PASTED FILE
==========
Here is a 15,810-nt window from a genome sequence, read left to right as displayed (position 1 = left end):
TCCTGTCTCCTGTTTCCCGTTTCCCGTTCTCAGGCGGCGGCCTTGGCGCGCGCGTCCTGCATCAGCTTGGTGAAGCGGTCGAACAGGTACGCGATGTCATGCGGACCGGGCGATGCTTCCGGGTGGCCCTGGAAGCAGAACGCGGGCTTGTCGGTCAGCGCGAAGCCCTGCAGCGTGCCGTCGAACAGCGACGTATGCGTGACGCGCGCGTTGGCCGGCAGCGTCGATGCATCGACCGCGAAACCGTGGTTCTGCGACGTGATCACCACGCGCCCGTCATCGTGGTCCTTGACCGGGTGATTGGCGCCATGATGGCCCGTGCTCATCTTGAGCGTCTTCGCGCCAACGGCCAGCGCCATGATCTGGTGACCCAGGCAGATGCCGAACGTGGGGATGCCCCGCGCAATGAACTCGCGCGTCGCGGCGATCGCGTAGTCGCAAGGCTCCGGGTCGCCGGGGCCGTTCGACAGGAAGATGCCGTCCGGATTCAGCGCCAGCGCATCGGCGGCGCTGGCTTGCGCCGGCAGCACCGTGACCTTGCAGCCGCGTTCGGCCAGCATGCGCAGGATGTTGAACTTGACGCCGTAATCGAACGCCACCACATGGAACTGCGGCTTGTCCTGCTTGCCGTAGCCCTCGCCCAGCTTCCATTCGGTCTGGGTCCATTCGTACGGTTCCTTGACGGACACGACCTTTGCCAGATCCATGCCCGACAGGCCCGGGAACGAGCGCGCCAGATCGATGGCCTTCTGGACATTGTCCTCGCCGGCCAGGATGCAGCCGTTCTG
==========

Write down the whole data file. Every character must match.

Here is a 15,810-nt window from a genome sequence, read left to right as displayed (position 1 = left end):
TCCTGTCTCCTGTTTCCCGTTTCCCGTTCTCAGGCGGCGGCCTTGGCGCGCGCGTCCTGCATCAGCTTGGTGAAGCGGTCGAACAGGTACGCGATGTCATGCGGACCGGGCGATGCTTCCGGGTGGCCCTGGAAGCAGAACGCGGGCTTGTCGGTCAGCGCGAAGCCCTGCAGCGTGCCGTCGAACAGCGACGTATGCGTGACGCGCGCGTTGGCCGGCAGCGTCGATGCATCGACCGCGAAACCGTGGTTCTGCGACGTGATCACCACGCGCCCGTCATCGTGGTCCTTGACCGGGTGATTGGCGCCATGATGGCCCGTGCTCATCTTGAGCGTCTTCGCGCCAACGGCCAGCGCCATGATCTGGTGACCCAGGCAGATGCCGAACGTGGGGATGCCCCGCGCAATGAACTCGCGCGTCGCGGCGATCGCGTAGTCGCAAGGCTCCGGGTCGCCGGGGCCGTTCGACAGGAAGATGCCGTCCGGATTCAGCGCCAGCGCATCGGCGGCGCTGGCTTGCGCCGGCAGCACCGTGACCTTGCAGCCGCGTTCGGCCAGCATGCGCAGGATGTTGAACTTGACGCCGTAATCGAACGCCACCACATGGAACTGCGGCTTGTCCTGCTTGCCGTAGCCCTCGCCCAGCTTCCATTCGGTCTGGGTCCATTCGTACGGTTCCTTGACGGACACGACCTTTGCCAGATCCATGCCCGACAGGCCCGGGAACGAGCGCGCCAGATCGATGGCCTTCTGGACATTGTCCTCGCCGGCCAGGATGCAGCCGTTCTG